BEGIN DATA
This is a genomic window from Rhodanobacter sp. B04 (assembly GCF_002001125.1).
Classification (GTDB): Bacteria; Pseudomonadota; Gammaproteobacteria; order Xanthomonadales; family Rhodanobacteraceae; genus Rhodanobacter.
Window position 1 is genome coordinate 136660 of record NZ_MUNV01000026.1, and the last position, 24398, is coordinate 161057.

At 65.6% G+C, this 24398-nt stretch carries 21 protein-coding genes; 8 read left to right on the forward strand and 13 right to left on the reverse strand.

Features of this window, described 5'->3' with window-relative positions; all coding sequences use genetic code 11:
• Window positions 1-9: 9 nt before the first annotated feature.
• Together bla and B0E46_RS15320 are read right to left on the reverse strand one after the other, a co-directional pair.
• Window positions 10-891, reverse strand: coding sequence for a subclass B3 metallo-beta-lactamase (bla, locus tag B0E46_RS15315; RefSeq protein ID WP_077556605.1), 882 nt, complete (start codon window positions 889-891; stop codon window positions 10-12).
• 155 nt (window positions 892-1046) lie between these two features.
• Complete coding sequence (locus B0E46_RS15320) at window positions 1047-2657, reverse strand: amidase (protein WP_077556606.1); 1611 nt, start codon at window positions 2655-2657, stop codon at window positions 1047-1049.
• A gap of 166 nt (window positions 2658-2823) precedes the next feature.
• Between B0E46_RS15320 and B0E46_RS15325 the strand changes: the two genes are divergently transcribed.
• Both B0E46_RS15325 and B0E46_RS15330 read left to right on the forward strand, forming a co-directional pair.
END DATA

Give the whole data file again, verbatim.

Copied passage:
This is a genomic window from Rhodanobacter sp. B04 (assembly GCF_002001125.1).
Classification (GTDB): Bacteria; Pseudomonadota; Gammaproteobacteria; order Xanthomonadales; family Rhodanobacteraceae; genus Rhodanobacter.
Window position 1 is genome coordinate 136660 of record NZ_MUNV01000026.1, and the last position, 24398, is coordinate 161057.

At 65.6% G+C, this 24398-nt stretch carries 21 protein-coding genes; 8 read left to right on the forward strand and 13 right to left on the reverse strand.

Features of this window, described 5'->3' with window-relative positions; all coding sequences use genetic code 11:
• Window positions 1-9: 9 nt before the first annotated feature.
• Together bla and B0E46_RS15320 are read right to left on the reverse strand one after the other, a co-directional pair.
• Window positions 10-891, reverse strand: coding sequence for a subclass B3 metallo-beta-lactamase (bla, locus tag B0E46_RS15315; RefSeq protein ID WP_077556605.1), 882 nt, complete (start codon window positions 889-891; stop codon window positions 10-12).
• 155 nt (window positions 892-1046) lie between these two features.
• Complete coding sequence (locus B0E46_RS15320) at window positions 1047-2657, reverse strand: amidase (protein WP_077556606.1); 1611 nt, start codon at window positions 2655-2657, stop codon at window positions 1047-1049.
• A gap of 166 nt (window positions 2658-2823) precedes the next feature.
• Between B0E46_RS15320 and B0E46_RS15325 the strand changes: the two genes are divergently transcribed.
• Both B0E46_RS15325 and B0E46_RS15330 read left to right on the forward strand, forming a co-directional pair.